The first step to starting an eCommerce business is deciding what products you’re going to sell. Finding a profitable idea can be hard work, so be prepared to do some serious digging and thinking. It’s essential that you choose products with healthy margins that will allow you to turn a profit and scale the business in the future. Once you know what you want to sell, you’ll need to decide how and where you’re going to source the products. The four main methods of sourcing products and inventory are making, manufacturing, wholesale and dropshipping.
After the SWOT analysis is done, see how it fits into your overall vision. Where do you see your business in five years? In 10 years? This will help you set business objectives for the current year, for sales, profits, customers, traffic, new systems and new staff. After the objectives are set, you can set a strategy into place yourself or hire an e-commerce consultant to help you.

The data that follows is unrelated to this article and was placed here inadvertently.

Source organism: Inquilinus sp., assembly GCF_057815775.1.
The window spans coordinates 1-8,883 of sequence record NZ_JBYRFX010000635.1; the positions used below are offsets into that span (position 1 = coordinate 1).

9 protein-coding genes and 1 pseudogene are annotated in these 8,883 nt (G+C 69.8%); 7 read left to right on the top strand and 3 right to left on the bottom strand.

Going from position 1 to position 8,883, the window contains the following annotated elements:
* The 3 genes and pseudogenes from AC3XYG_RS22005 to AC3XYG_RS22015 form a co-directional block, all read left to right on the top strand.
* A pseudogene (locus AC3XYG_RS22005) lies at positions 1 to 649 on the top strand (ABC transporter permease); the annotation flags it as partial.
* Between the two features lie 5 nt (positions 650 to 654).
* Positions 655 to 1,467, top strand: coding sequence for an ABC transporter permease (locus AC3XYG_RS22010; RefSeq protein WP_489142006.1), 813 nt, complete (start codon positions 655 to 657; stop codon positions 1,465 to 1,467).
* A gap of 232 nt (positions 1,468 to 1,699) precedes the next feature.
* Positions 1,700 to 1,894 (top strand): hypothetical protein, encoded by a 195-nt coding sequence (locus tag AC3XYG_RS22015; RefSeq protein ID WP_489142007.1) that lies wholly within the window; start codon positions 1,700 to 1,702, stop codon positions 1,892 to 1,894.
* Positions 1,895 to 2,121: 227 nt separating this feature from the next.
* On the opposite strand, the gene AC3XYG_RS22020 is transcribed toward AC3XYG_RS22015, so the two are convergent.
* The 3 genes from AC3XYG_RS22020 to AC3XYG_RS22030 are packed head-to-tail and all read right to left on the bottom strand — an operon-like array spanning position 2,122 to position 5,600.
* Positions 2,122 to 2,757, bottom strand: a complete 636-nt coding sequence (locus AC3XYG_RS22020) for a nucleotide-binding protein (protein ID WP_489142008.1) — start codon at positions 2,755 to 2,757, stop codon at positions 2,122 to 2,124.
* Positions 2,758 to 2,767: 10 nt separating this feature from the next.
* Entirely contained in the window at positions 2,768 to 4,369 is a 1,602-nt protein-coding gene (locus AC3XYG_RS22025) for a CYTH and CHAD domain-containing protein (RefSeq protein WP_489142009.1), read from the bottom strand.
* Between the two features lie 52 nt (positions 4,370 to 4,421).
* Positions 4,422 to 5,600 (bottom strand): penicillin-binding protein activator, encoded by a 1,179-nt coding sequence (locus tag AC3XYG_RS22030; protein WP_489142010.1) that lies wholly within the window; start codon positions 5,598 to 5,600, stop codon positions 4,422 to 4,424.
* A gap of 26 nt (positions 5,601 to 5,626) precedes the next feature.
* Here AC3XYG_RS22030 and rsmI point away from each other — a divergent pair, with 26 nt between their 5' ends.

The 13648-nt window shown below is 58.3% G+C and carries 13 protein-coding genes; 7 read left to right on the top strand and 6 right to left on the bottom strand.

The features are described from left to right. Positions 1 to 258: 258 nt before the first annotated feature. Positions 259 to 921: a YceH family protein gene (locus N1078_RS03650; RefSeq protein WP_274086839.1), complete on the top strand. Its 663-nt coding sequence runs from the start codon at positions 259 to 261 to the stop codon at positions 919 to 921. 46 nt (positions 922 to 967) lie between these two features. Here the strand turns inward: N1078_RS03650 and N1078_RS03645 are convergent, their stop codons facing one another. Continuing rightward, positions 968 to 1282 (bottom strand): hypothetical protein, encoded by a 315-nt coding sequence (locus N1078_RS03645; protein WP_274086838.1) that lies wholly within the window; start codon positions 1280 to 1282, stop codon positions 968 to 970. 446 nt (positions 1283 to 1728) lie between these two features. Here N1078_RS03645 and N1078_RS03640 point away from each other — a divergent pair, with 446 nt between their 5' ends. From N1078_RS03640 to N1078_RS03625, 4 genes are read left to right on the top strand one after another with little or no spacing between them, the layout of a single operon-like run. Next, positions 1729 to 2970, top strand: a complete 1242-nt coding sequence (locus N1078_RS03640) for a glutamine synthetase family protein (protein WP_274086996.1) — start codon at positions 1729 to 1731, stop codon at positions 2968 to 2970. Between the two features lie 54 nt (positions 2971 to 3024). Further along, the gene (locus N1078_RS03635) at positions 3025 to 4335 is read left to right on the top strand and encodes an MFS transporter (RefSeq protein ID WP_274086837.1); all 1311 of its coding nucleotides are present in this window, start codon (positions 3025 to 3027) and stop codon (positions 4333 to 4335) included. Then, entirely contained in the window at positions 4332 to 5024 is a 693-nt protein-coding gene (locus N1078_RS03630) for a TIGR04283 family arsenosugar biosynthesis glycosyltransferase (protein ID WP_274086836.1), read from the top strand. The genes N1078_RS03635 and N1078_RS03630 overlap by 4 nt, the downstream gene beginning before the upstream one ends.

Changing buyer behavior is forcing companies and e-commerce vendors to adapt to new ways of shopping. For instance, millennials and members of Gen Z tend to combine multiple ways to find, compare, choose, and buy products. For each step in their decision process, they may use online or offline channels (like stores, events, or public advertising). E-commerce software providers and their customers will need to find ways to engage and influence buyers both online and offline.